For patients with ovarian germ cell tumors who receive adjuvant chemotherapy, several studies have reported reproductive outcomes and estimated rates of chemotherapy induced ovarian failure.18–22 The evidence suggests that based on resumption of menstrual function, chemotherapy effects on the ovary are no greater than 10–15%.20 However, we now understand the anti-Mullerian hormone seems to be the most sensitive measure of ovarian reserve in cancer survivors, at times combined with antral follicle counts, luteinizing hormone, or follicle stimulating hormone.21 In the report by Morrison and Nasioudis, 28 of 796 patients (3.5%) who underwent adjuvant chemotherapy had premature ovarian failure.16 Of 710 patients from 19 studies who received chemotherapy, 239 (33.7%) had achieved at least one pregnancy. Based on 594 patients from 13 studies, 152 (25.6%) patients had at least one live birth.
For those young patients with ovarian germ cell tumors who do undergo chemotherapy following fertility sparing surgery, the question arises as to whether the use of gonadotropin releasing hormone analogs can achieve ovarian protection from chemotherapeutic damage. In women undergoing chemotherapy for breast cancer, the findings have been conflicting. However, randomized trials that used quantitative measures of ovarian reserve, such as anti-Mullerian hormone with or without antral follicle counts, demonstrated no benefit from gonadotropin releasing hormone analogs.23 24
Ovarian Sex Cord-Stromal Tumors
Ovarian sex cord-stromal tumors account for less than 5% of all ovarian malignancies. Approximately 90% are stage I, and 95% are confined to one ovary. Thus fertility sparing surgery for ovarian sex cord-stromal tumors is also feasible in young patients. Granulosa cell tumors may occur at any age, although they are most commonly observed in postmenopausal women. In addition, approximately 25–30% are associated with endometrial pathology—hyperplasia or cancer.25 Sertoli–Leydig cell tumors also may occur at any age, but the majority are diagnosed in women in their twenties or thirties. Given the age range for these subtypes, particularly granulosa cell tumors, fertility sparing surgery is not nearly as common as for ovarian germ cell tumors.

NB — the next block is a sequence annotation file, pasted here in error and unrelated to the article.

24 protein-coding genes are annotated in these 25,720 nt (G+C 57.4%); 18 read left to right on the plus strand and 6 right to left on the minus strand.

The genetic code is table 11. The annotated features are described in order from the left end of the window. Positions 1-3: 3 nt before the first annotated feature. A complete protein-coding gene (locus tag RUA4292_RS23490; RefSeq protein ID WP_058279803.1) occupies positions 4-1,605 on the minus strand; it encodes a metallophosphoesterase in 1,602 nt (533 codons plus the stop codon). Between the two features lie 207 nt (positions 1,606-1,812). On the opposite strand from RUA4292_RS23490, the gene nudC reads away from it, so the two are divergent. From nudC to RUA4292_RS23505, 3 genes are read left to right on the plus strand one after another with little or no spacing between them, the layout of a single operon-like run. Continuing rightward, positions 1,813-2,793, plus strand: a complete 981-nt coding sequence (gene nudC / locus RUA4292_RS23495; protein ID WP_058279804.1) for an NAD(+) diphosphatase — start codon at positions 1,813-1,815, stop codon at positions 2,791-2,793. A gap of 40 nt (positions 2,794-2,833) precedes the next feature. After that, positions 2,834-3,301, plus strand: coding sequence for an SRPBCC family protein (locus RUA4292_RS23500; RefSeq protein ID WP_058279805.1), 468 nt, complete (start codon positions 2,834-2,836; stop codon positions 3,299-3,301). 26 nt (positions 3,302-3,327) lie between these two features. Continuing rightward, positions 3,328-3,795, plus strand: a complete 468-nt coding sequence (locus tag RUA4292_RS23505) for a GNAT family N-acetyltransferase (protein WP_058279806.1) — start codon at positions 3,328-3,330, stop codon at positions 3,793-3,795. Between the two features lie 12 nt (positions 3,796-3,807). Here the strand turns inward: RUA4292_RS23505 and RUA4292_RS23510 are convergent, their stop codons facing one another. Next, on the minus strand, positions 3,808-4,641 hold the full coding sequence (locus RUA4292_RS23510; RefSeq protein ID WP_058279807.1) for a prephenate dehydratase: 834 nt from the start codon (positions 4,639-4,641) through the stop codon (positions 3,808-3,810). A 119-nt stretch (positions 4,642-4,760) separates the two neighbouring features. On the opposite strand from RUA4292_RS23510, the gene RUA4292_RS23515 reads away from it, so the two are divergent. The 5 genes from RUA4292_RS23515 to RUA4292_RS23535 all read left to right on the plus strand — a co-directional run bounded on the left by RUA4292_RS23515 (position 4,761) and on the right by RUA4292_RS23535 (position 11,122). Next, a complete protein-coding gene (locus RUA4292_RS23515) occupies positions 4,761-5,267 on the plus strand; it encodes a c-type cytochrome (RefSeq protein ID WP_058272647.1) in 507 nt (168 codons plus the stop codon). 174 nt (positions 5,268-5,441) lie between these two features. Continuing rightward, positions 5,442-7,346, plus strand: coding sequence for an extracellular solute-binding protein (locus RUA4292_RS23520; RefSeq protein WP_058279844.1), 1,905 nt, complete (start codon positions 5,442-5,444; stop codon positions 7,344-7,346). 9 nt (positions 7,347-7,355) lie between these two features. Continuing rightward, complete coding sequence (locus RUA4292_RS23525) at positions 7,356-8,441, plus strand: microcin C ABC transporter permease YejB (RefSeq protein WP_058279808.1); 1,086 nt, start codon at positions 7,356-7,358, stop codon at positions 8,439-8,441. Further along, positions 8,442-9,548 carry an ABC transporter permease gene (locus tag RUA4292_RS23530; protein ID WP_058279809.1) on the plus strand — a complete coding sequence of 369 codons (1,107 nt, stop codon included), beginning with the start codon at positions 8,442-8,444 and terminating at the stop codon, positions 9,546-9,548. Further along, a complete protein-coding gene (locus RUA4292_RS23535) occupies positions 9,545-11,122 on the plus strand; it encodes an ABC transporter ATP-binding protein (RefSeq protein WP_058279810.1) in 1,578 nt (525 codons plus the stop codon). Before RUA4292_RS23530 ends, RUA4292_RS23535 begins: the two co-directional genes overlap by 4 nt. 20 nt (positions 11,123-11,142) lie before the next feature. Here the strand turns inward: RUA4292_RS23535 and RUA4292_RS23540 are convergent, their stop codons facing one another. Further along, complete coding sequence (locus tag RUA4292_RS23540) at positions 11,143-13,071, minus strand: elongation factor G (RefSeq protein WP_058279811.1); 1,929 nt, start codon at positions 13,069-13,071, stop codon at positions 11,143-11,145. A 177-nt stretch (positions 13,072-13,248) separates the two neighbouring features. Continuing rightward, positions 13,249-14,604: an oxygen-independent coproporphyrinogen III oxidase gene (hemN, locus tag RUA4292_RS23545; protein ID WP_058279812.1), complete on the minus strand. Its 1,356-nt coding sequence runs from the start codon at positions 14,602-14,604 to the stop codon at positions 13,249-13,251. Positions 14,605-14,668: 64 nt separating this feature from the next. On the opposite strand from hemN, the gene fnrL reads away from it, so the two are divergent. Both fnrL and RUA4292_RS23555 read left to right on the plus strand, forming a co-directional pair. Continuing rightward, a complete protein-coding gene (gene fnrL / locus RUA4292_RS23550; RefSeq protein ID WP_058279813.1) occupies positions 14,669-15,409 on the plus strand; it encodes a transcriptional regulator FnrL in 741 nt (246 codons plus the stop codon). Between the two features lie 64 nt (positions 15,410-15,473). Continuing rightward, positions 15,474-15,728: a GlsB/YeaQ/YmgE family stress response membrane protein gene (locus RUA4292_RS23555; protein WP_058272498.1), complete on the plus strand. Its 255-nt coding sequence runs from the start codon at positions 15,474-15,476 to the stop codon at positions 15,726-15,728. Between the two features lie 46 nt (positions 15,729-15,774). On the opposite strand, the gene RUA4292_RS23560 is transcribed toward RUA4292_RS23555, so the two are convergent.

In a French National Network study of 460 patients with granulosa cell tumors who had adequate data, the authors evaluated the surgical procedure in two periods: before 2012 and after 2012.26 Before 2012, the surgical approach was minimally invasive in 43.7% and open in 55.5%, whereas after 2012, the figures were 48.9% and 47.8%, respectively. Fertility sparing surgery was practiced in 37.3% before 2012 and in 26.9% after 2012. In other reports from China, Sweden, and Italy, the rate of fertility sparing surgery in stage I granulosa cell tumors was 54%, 76%, and 33%, respectively.14 27 28 Of 229 patients in the Italian study, 32.6% underwent fertility sparing surgery and 67.4% underwent radical surgery.28 Of those who underwent fertility sparing surgery, 62.8% underwent unilateral salpingo-oophorectomy, 16.7% underwent ovarian cystectomy, and 20.5% underwent cystectomy followed by unilateral salpingo-oophorectomy. The median disease free survival was significantly worse in the fertility sparing surgery group compared with the radical surgery group (50% vs 74%). However, there was no significant difference between the unilateral salpingo-oophorectomy versus the radical surgery group (70% vs 75%); there were significant differences in disease free survival between the unilateral salpingo-oophorectomy group compared with the cystectomy group, and the unilateral salpingo-oophorectomy versus cystectomy followed by unilateral salpingo-oophorectomy groups (70% vs 16% and 70% vs 41%, respectively). Of the 113 patients in the Chinese report, 54% underwent fertility sparing surgery and 46% underwent radical surgery.27 There was no difference in disease free survival between the two groups. In addition, of 22 patients who attempted to conceive following fertility sparing surgery, 29 (86.4%) succeeded in achieving 20 singleton pregnancies. Of 19 patients in the Swedish study, three (16%) had given birth at the time of the report.14